Against all the odds, wee Jake is much improved. The vet is delighted. I still had to check…

“No, no need to put him to sleep. Keep doing what you’re doing.”

Spurs Fan was driving, but I may as well have floated home. Phone calls, texts and FB updates nearly all before we reached the front door. Such excitement, delight and relief. Our ignorance didn’t kill him.

He lives to sniff another day.


image from http://offtheleashdogcartoons.com/



life saving duty

Jake was getting on and anti social when we got him, four years ago. He protected us from swimming pools and violence on TV, from passing strangers, and from Grandad. He guarded me against bookclub buddies, making sure that anyone who movedin their seat got a Very Hard Stare. He made it clear that approaching dogs would be eaten, and that he shouldn’t be let off his lead.

Now he’s properly old, and blind, and he doesn’t care about what’s happening on TV. Visitors can step over him without causing a stir. Bookclub buddies are ignored. Dance mates are warned about being inadvertently friendly. An unthinking pat can cause much aggravation, but Grandad may be permitted an odd pat. When he least expects it. Jake will approach and welcome displays of affection, but only when he feels like it.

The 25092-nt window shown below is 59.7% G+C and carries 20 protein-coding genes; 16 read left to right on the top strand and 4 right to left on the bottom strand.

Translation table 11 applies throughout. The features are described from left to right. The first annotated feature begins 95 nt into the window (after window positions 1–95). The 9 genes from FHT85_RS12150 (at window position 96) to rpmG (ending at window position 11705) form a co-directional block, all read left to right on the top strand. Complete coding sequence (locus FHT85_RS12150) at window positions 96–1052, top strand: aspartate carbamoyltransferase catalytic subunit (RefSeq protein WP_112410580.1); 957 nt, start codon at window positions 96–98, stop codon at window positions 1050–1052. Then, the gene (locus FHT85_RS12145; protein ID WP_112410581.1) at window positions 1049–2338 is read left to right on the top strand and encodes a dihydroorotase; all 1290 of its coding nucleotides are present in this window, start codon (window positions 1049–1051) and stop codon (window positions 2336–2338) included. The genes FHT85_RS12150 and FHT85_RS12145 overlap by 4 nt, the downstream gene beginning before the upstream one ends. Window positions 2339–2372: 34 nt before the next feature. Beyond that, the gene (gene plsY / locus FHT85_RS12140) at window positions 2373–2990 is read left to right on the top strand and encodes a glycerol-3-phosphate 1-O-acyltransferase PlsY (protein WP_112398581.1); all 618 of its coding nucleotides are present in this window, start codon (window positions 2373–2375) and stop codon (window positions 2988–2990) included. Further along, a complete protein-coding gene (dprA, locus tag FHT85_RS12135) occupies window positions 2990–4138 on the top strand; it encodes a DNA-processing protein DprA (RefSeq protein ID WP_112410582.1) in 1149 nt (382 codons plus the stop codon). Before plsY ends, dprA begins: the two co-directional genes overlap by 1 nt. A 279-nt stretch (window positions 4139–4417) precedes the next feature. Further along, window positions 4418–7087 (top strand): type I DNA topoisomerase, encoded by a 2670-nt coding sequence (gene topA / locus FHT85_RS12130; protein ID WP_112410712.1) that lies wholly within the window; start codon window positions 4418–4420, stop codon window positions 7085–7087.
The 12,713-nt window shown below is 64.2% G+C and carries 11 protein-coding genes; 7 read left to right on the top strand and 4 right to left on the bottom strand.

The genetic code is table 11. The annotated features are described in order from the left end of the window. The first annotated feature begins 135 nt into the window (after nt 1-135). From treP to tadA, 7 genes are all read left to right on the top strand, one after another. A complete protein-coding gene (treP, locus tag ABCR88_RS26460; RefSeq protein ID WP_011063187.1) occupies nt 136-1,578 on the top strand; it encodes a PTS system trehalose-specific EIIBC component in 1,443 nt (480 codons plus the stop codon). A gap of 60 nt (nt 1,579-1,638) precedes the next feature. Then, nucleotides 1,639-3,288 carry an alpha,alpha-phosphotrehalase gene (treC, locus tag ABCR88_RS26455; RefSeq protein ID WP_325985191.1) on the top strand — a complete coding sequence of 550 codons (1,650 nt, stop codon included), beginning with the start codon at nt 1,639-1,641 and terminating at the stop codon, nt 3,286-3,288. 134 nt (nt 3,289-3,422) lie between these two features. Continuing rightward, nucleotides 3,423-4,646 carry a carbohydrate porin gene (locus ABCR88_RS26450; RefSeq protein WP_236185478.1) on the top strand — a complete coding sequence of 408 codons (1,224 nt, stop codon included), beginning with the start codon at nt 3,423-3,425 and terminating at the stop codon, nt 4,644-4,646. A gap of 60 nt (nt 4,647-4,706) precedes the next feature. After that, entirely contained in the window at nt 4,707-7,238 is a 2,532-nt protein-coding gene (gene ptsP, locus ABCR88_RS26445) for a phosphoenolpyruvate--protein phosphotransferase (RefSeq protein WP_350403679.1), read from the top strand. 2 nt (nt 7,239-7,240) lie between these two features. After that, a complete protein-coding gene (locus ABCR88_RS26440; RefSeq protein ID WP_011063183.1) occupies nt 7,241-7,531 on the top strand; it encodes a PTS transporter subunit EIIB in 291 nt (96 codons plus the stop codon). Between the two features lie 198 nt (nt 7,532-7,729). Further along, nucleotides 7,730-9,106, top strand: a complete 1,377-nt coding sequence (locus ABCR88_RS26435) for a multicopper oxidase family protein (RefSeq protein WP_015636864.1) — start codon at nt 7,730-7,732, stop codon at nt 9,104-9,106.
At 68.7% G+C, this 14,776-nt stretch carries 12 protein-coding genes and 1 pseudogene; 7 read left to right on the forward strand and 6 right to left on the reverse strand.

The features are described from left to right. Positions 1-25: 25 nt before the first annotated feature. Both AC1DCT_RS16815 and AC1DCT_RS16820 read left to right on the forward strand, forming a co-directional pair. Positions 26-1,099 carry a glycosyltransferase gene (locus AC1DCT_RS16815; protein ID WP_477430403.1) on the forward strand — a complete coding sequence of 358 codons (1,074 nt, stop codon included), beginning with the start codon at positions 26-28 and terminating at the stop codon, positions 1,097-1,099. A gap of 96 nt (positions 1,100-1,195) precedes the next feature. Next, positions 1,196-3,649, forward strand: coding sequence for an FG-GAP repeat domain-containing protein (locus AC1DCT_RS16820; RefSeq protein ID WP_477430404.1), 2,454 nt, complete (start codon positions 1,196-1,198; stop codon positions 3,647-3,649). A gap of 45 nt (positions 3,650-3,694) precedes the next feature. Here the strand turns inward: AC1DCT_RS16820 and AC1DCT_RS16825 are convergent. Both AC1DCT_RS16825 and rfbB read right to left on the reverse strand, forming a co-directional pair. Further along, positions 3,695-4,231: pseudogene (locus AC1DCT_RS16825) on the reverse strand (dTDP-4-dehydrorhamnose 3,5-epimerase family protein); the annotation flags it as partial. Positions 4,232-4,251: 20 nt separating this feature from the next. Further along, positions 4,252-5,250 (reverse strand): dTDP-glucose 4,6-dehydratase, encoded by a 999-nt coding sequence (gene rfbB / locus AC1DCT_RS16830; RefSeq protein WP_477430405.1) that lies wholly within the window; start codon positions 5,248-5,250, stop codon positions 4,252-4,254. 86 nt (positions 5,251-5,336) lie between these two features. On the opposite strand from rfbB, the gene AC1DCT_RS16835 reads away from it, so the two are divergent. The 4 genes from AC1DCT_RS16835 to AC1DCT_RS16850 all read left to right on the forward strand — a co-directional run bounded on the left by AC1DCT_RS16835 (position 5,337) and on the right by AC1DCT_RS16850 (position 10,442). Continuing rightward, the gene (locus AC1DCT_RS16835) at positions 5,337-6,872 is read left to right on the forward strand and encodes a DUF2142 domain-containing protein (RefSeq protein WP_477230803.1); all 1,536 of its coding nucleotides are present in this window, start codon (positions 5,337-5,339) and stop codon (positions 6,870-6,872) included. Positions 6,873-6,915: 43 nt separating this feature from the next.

And we’ve discovered that doggy health is more complex than we thought. He’s been drinking more and eating less. He’s either in a deep sleep or pacing about, as if there was a sausage somewhere he can’t find. We thought he’d probably need his insulin uptake boosted, so took him to the vet. Hmm, said Peter, bring him back in the morning for a blood test some hours after he’s eaten. Hmm, said Peter, I want a better look at his eyes. Hmm, said Peter, I may do a kidney function test.

We spent the evening reading about doggy renal failure.